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Individual distances

Distance is one of the most fundamental parameters and appears in nearly all studies of PNe. There exist several ``statistical'' distances based on various assumptions concerning the system of PNe. The differences of the statistical distances for a given object are large mainly because of the differences of individual objects called planetary nebulae. A better situation exists with ``individual'' distances which are more or less reliable and are given basically by: trigonometric parallaxes of central stars, spectroscopic parallaxes of the companions of central stars, membership of clusters, expansion of nebulae and extinction of nebulae compared with the extinction in their vicinity. There are further methods which use some general conceptions, described mainly by Acker (1978), Sabbadin (1986) and Pottasch (1996), such as e.g. his ``gravity'' distances, depending on the correctness of the model atmosphere used.

We have divided the PNe with known individual distances into two categories according to the accuracy of the distances: the first category of distances is accurate up to 50% or less; we estimate the accuracy of the second category of distances to be within 50-150%. We would like to point out that the individual values given in the following table need not be wholly independent of each other, but we give them again in order to show the scatter of distances which is not small at all for some objects. However the present situation is much better than that some years ago because now almost 10% of all planetaries have known individual distances (77 in the first and 63 in the second category).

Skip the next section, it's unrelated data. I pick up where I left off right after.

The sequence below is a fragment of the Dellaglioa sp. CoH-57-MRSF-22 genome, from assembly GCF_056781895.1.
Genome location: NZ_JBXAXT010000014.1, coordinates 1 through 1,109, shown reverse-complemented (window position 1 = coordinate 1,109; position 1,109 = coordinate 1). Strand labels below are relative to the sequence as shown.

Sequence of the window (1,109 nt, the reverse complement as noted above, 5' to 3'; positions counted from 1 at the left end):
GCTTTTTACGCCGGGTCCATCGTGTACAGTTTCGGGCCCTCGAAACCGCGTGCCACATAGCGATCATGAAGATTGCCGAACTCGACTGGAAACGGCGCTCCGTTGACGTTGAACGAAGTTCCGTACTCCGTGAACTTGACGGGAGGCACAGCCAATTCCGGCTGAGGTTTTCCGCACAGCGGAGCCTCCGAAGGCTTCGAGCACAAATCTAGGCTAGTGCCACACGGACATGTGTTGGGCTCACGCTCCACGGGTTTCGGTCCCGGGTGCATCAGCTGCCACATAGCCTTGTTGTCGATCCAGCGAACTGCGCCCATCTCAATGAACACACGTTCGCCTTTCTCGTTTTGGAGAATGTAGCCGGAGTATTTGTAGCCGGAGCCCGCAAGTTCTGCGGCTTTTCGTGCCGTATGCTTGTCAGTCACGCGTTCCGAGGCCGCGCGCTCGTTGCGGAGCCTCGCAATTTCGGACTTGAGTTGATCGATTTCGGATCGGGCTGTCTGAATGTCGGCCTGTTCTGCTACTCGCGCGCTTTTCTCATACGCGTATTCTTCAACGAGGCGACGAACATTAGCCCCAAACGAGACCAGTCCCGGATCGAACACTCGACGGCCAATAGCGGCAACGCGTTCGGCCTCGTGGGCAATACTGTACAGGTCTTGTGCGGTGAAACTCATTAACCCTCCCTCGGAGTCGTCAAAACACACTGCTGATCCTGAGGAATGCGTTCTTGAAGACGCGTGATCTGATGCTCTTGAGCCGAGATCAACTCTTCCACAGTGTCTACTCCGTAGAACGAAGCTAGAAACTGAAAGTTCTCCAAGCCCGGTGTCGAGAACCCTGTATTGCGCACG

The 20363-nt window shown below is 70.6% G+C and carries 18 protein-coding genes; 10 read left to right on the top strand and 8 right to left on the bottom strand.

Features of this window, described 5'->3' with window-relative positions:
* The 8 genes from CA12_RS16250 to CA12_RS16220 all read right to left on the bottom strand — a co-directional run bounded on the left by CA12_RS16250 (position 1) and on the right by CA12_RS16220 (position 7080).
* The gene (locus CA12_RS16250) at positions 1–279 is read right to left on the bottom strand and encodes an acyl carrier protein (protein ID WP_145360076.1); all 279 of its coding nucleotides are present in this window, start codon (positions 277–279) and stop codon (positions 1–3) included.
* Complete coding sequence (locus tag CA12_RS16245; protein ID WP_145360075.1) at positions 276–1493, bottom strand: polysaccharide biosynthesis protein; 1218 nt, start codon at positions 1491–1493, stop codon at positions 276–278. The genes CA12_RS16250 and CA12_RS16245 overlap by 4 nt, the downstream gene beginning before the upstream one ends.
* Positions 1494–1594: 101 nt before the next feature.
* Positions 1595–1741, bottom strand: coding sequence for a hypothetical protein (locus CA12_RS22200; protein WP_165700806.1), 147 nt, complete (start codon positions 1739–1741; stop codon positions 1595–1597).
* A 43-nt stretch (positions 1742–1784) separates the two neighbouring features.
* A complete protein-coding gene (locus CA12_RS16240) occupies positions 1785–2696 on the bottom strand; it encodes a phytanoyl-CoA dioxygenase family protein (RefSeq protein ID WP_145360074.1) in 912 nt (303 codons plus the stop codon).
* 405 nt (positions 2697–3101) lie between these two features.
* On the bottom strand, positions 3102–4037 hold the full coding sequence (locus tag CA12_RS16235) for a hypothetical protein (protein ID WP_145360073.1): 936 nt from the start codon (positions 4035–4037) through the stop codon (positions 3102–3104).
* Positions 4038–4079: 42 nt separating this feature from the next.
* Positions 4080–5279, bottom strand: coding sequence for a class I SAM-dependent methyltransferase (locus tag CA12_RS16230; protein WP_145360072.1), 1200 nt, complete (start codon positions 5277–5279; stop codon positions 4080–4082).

List of planetary nebulae with individual distances

REFERENCES:

  1. Sabbadin F., 1986, A&AS 64, 579. (Table 1: column 10)
  2. Harris H.C., Dahn C.C., Monet D.G., Pier J.R., 1997, Proc. IAU Symp.180, 40.
    (Table 2: Trigonometric parallaxes)
  3. Acker A., Fresneau A., Pottasch S.R., Jasniewicz G., 1998, A&A 337, 253.
    (Table 1: HIPPARCOS, reliable trigonometric parallaxes)
  4. Cahn J.H., Kaler J.B., Stanghellini L., 1992, A&AS 94, 399. (Table 3: Calibration nebulae)
  5. Terzian Y., 1997, Proc. IAU Symp.180, 29. (Table 1: Expansion distances - mean)
  6. Pottasch S.R., 1996, A&A 307, 561:
    1. (Table 3: Spectroscopic distances)
    2. (Table 5: Expansion distances)
    3. (Table 6: ``Gravity'' distances)
    4. (Table 8: Extinction distances)
  7. Gutierrez-Moreno A., Anguita C., Loyola P., Moreno H., 1999, PASP 111, 1163. (Table 3: Trigonometric parallaxes)
  8. Napiwotzki R., Schönberner D., 1995, A&A 301, 545. (Table 6: Na D extinction distances)
  9. Gathier R., Pottasch S.R., Pel J.W., 1986, A&A 157, 171. (Table 12: Extinction distances)
  10. Martin W., 1994, A&A 281, 526. (Table 4: Extinction distances)
  11. Saurer W., 1995, A&A 297, 261. (Extinction distances)
  12. Acker A., 1978, A&AS 33, 367. (Table 4: Extinction distances D(ABS))



next up previous
Nächste Seite: Binary central stars Aufwärts: Elementary Statistics Vorherige Seite: Discoveries
Lubos Kohoutek
2001-04-02